Before the band comes on there’s an O2 resident DJ who plays a mixture of Bar Mitzvah classics and recent hits. The last time I went they played Busy Signal’s “Bumaye”, Just Blaze’s “Turn My Music Up”, Black Eyed Peas “I Gotta Feeling” and A-ha’s “Take On Me”. Everyone loves it. The crowd sings and dances along like this bit is actually part of the night. It’s insane. They’re being geed up like horses and they’re begging for more. When the in-house DJ finishes he normally gets a massive cheer. It should be naff but it isn't - grown adults reduced to nervous 14-year-olds, hollering at a party DJ and waiting to be entertained.
It’s true there are aspects of the O2 that are grim - outside the main venue are chain nightclubs that smell vaguely of date rape, with VIP sections that no famous person, not even a Daily Mail shamed paedophile, would ever step foot in. The private boxes in the Arena are depressing, giving sponsors the best seat in the house at every show. So when, for example, your eyes are agog at the Watch The Throne tour, some dreadful Susan from HR will start screaming above you in the Nissan box, showing her racist rap gesticulating to another cunt in a Burton v-neck jumper and pink shirt that she’ll later fuck in the disabled toilet of a Tiger Tiger.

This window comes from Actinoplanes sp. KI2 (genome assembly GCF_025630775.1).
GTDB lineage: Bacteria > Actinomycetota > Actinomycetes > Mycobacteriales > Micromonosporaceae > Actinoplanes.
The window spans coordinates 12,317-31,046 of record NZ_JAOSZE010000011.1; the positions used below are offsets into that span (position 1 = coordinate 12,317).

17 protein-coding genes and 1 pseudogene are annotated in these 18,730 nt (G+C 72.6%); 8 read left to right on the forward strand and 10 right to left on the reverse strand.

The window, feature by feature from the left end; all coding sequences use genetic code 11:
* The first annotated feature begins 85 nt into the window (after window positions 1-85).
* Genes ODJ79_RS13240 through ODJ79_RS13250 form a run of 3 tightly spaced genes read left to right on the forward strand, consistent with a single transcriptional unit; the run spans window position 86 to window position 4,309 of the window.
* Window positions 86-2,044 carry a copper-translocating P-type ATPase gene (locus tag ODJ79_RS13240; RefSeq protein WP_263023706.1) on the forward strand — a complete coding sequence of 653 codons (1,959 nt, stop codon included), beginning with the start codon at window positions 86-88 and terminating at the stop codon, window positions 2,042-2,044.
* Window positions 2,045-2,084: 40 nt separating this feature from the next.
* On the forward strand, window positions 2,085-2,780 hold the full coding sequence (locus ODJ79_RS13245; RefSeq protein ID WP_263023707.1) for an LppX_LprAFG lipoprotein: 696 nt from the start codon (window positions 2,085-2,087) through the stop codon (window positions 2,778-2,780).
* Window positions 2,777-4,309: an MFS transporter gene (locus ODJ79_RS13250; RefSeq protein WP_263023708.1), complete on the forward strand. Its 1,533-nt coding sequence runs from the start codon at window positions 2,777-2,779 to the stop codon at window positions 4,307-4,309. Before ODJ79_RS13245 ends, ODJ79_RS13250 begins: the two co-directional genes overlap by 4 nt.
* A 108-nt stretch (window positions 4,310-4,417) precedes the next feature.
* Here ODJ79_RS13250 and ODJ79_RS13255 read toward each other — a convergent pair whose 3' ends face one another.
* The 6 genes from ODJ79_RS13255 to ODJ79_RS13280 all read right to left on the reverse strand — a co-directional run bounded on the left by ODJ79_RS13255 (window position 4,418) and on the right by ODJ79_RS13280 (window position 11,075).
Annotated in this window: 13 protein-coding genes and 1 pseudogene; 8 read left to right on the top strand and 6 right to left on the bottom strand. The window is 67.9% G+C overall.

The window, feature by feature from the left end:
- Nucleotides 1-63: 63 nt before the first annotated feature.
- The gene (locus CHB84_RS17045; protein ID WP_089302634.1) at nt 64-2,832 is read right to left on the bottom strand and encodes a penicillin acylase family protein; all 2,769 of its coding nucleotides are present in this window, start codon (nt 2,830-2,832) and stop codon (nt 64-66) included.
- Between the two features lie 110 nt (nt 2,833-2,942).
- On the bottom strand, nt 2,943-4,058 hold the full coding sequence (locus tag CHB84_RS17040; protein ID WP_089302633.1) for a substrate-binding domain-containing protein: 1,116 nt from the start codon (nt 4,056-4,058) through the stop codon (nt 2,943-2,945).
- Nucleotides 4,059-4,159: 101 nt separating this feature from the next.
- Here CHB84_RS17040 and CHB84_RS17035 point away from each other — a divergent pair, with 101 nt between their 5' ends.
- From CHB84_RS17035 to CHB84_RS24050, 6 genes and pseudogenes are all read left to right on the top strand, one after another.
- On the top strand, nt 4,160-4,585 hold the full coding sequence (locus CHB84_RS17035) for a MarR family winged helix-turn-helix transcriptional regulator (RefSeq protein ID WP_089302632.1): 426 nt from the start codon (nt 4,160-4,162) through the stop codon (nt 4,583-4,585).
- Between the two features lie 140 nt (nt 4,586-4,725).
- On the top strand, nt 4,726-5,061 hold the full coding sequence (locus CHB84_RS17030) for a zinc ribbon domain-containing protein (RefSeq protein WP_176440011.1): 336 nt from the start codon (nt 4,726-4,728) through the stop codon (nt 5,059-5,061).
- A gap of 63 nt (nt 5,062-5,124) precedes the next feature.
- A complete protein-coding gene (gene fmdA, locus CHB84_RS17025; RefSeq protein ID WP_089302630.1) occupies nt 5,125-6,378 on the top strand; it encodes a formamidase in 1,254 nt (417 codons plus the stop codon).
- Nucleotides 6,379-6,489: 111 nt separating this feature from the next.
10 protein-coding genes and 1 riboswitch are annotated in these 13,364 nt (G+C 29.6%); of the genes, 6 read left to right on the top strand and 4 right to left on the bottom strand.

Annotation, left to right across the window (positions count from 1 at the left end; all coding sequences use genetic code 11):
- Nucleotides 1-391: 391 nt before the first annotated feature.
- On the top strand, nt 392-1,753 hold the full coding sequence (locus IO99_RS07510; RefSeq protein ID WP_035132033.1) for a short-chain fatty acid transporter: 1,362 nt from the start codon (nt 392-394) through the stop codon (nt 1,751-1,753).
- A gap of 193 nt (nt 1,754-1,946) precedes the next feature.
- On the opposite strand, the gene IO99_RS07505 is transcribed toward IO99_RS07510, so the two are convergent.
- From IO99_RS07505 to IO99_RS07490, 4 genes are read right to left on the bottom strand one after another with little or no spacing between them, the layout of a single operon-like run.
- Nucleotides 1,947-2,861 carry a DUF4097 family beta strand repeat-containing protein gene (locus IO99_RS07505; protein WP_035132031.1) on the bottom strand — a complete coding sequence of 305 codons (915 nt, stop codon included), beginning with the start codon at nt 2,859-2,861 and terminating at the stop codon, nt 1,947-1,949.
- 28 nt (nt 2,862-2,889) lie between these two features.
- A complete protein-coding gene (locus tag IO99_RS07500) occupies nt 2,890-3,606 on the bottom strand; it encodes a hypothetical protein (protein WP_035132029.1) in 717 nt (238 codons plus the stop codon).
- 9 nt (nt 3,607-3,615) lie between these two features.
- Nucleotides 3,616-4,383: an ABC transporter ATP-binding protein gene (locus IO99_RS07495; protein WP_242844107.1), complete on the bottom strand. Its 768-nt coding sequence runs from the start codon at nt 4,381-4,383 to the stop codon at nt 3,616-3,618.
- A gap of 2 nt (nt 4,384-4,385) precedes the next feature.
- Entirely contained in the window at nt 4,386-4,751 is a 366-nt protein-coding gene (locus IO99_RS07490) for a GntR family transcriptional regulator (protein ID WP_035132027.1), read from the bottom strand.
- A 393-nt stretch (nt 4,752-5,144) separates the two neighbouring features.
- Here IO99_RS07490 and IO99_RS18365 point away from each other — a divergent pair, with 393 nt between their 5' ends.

But what are the other options? A lot is made of this country’s small venues, these supposed shrines to real music where bands learn their craft and cut their teeth. But a small venue is like a Spectrum computer, a 2D display in which there are only so many variations on which the same theme that can be displayed.
The O2, by contrast, is like a fucking jumbo 5000GB iPad being broadcast into your brain. It can be anything you want it to be. I’ve seen Rihanna straddle a tank there, Leonard Cohen command the silence of 20,000, Jay Z start mosh pits and Florence turn the whole thing into the set of a shoddy 70s debutante ball. It is a blank space with limitless possibilities. They’ve turned it into the Strictly Come Dancing Studio, an ice hockey rink, and a Church. It’s the Transformers of music venues, and you, the punter, are Shia LaBeouf, a handsome young Jew of French descent, taking your prize.